To read the texts click on the texts: Wis 7:7-11; Heb 4:12-13; Mk10:17-30
more than ever before, it is being brought to our attention what greed and a
desire for more can do, not only to us, as humans, but also, to our
environment. Global warming, changing weather conditions, the melting of
glaciers, intermittent rain, lack of water and other basic necessities in so
many parts of the world, the growing number of those who go to bed hungry every
day, are only some of the consequences of the greed of a few. Even today, when
some have more than they will ever need, others are struggling to get even the
little that they require to live. The excess consumption of some deprives
others of the resources they need just to survive. The disparity between the rich
and the poor is growing larger with each passing day. Our world seems to be
closing in on itself. The readings of today address these issues.
the Gospel text of today, Jesus offers a challenge, not only to the rich man,
but to each of us as well.
be sure, the rich man has obeyed all the commandments. He has kept the law. It
is precisely because he has kept the law to such perfection that Jesus issues
the challenge. Surely, a man who has been so true and so faithful will rise to
the greater challenge. Surely, a man who has been so observant of what the law
requires him to do will dare to go further. Surely, a man so close to God will
walk that extra mile. Sadly, however, this does not turn out to be the case.
The rich man cannot make the leap of faith. He cannot give up what is required
to be given up by him. It is not so much that he possesses riches but rather,
that riches possess him. It is not that he owns things but rather, that things
own him. Because things own him and riches possess him, they will not let him
be free to make a decision. Things obstruct his hearing, and his vision. Things
will not let him see, or hear, or act.
problem is at the root of what is happening in our world today. There are so
many of us who are controlled by things. So many of us have let our riches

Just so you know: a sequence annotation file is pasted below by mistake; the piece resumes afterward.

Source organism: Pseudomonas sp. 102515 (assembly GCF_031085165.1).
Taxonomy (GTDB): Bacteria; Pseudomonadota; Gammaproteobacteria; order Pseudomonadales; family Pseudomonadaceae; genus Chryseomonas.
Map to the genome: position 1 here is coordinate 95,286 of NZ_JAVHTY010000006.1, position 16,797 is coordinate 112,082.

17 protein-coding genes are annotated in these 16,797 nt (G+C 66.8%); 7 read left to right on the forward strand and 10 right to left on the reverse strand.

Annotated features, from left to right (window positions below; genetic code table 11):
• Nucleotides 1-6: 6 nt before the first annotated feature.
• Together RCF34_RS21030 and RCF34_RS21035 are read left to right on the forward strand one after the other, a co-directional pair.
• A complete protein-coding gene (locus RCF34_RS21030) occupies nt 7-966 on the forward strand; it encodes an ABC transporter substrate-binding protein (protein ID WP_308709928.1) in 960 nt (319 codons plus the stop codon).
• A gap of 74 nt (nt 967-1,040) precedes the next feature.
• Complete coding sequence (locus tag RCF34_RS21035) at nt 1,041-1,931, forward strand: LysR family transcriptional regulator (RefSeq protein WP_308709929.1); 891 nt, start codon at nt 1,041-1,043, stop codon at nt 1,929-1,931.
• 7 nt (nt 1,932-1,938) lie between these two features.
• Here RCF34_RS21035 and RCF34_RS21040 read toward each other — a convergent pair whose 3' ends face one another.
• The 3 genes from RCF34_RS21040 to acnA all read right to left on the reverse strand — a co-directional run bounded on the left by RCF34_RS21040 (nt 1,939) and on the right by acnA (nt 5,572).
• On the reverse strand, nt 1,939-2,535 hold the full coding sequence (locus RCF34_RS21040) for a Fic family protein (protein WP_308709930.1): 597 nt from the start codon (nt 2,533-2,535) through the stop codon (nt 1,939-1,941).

control us and have power over us. We have given in to selfishness and
self-centeredness to such an extent that we are not able to see beyond our
noses. Each one of us, in his or her own way, is responsible for setting
himself or herself on a destructive path.
is one prime reason why the possessions of the rich man control him, and why we
have set ourselves on a similar path of self destruction. The reason is
because, while he and some of us possess external riches, he, and we, do not
possess the most valuable of all riches: wisdom. Solomon realized this well
which is why, in the first reading of today, he prayed to God, not for external
riches, but for one gift and one gift alone: the gift of wisdom. He did not
selfishly ask for riches, or honour, or glory. He did not selfishly ask for
things to satisfy only momentarily. He did not selfishly ask to satisfy his own
desires. Solomon understood, unlike the rich man, and unlike us, that wisdom is
superior to all riches. It is superior to power, superior to precious stones,
superior to even health, beauty, and light. This wisdom made Solomon realize
his own finitude and so, his identity with the rest of the human race. It also
led him to a desire not to close in on himself but to keep hoping, searching,
and reaching out. It led him to pray and to call out to God, not in
desperation, but with confidence and courage.
he does because he knows that God’s word is, as the letter to the Hebrews
points out, a two edged sword. It is this word which knows the thoughts and
innermost desires of each one of us. It is this word that will call each of us
to account for our every word and action. It is this word that questions and
challenges us. It is this word to which we must answer.
answer that we give to this word, which is alive and active, will depend on our
response to the challenge which Jesus poses to us through the Gospel of today:
“sell what you own, and give the money to the poor, and you will have treasure
in heaven; then come, follow me.” What are we being called to in such a
summons? How do we respond?
people respond in different ways. Francis of Assisi and Ignatius of Loyola
interpreted these words literally and so, divested themselves of every form of
external riches and also the internal riches of the ego and the self.
Environmentalists respond by making people aware of the dangers of the degradation
of the environment and the ill effects of such acts on the whole of humanity.
Social workers respond by making the poor aware of their rights and giving them
the courage to fight for them. Even if most of us are not called to such
radical sacrifice, what we are called to is a reflection on our life style. Has
the consumer culture of the world taken such hold of us that we, too, like the
rich man, are possessed by things? Have we converted our wants into our needs?
Is our excess consumption responsible, in some way, for the fact that others
have less? Will we dare to give up, and to follow?